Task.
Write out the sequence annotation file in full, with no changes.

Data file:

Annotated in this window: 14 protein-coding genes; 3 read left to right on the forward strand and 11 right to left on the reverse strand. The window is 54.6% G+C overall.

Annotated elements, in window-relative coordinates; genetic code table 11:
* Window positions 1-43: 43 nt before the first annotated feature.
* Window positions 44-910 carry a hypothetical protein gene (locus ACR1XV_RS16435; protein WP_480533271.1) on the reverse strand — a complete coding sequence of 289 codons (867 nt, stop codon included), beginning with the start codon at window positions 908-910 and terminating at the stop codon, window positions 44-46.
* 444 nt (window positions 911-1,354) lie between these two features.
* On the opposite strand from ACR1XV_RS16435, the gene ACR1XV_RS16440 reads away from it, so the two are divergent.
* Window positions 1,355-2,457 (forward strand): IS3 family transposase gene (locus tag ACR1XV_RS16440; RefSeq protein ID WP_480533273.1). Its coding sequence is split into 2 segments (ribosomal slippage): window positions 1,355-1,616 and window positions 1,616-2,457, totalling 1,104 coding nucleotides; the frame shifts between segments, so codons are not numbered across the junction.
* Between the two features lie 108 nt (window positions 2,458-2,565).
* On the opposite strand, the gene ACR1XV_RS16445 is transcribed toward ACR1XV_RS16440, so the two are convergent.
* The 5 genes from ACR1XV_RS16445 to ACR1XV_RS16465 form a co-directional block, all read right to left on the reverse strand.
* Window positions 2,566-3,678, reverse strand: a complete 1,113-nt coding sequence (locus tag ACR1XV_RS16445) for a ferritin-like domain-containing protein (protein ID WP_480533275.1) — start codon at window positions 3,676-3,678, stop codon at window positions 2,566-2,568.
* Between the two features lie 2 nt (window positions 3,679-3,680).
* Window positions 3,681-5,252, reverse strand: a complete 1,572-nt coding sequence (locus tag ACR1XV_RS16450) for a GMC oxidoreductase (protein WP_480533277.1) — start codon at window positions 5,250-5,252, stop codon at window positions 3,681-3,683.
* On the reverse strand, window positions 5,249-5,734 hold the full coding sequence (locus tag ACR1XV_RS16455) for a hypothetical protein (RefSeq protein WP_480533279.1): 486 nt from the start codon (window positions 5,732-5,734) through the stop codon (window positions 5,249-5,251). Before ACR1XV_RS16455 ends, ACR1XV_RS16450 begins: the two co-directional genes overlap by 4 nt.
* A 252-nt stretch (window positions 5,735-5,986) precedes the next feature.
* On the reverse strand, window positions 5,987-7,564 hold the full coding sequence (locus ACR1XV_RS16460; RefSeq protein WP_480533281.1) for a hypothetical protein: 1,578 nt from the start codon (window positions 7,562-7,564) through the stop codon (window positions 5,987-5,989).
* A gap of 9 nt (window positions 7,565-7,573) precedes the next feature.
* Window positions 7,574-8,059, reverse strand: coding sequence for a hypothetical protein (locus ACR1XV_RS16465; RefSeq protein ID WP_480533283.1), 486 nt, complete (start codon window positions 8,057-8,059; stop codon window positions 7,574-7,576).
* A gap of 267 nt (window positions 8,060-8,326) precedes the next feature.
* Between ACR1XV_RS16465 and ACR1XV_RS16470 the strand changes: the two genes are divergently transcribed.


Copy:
Annotated in this window: 14 protein-coding genes; 3 read left to right on the forward strand and 11 right to left on the reverse strand. The window is 54.6% G+C overall.

Annotated elements, in window-relative coordinates; genetic code table 11:
* Window positions 1-43: 43 nt before the first annotated feature.
* Window positions 44-910 carry a hypothetical protein gene (locus ACR1XV_RS16435; protein WP_480533271.1) on the reverse strand — a complete coding sequence of 289 codons (867 nt, stop codon included), beginning with the start codon at window positions 908-910 and terminating at the stop codon, window positions 44-46.
* 444 nt (window positions 911-1,354) lie between these two features.
* On the opposite strand from ACR1XV_RS16435, the gene ACR1XV_RS16440 reads away from it, so the two are divergent.
* Window positions 1,355-2,457 (forward strand): IS3 family transposase gene (locus tag ACR1XV_RS16440; RefSeq protein ID WP_480533273.1). Its coding sequence is split into 2 segments (ribosomal slippage): window positions 1,355-1,616 and window positions 1,616-2,457, totalling 1,104 coding nucleotides; the frame shifts between segments, so codons are not numbered across the junction.
* Between the two features lie 108 nt (window positions 2,458-2,565).
* On the opposite strand, the gene ACR1XV_RS16445 is transcribed toward ACR1XV_RS16440, so the two are convergent.
* The 5 genes from ACR1XV_RS16445 to ACR1XV_RS16465 form a co-directional block, all read right to left on the reverse strand.
* Window positions 2,566-3,678, reverse strand: a complete 1,113-nt coding sequence (locus tag ACR1XV_RS16445) for a ferritin-like domain-containing protein (protein ID WP_480533275.1) — start codon at window positions 3,676-3,678, stop codon at window positions 2,566-2,568.
* Between the two features lie 2 nt (window positions 3,679-3,680).
* Window positions 3,681-5,252, reverse strand: a complete 1,572-nt coding sequence (locus tag ACR1XV_RS16450) for a GMC oxidoreductase (protein WP_480533277.1) — start codon at window positions 5,250-5,252, stop codon at window positions 3,681-3,683.
* On the reverse strand, window positions 5,249-5,734 hold the full coding sequence (locus tag ACR1XV_RS16455) for a hypothetical protein (RefSeq protein WP_480533279.1): 486 nt from the start codon (window positions 5,732-5,734) through the stop codon (window positions 5,249-5,251). Before ACR1XV_RS16455 ends, ACR1XV_RS16450 begins: the two co-directional genes overlap by 4 nt.
* A 252-nt stretch (window positions 5,735-5,986) precedes the next feature.
* On the reverse strand, window positions 5,987-7,564 hold the full coding sequence (locus ACR1XV_RS16460; RefSeq protein WP_480533281.1) for a hypothetical protein: 1,578 nt from the start codon (window positions 7,562-7,564) through the stop codon (window positions 5,987-5,989).
* A gap of 9 nt (window positions 7,565-7,573) precedes the next feature.
* Window positions 7,574-8,059, reverse strand: coding sequence for a hypothetical protein (locus ACR1XV_RS16465; RefSeq protein ID WP_480533283.1), 486 nt, complete (start codon window positions 8,057-8,059; stop codon window positions 7,574-7,576).
* A gap of 267 nt (window positions 8,060-8,326) precedes the next feature.
* Between ACR1XV_RS16465 and ACR1XV_RS16470 the strand changes: the two genes are divergently transcribed.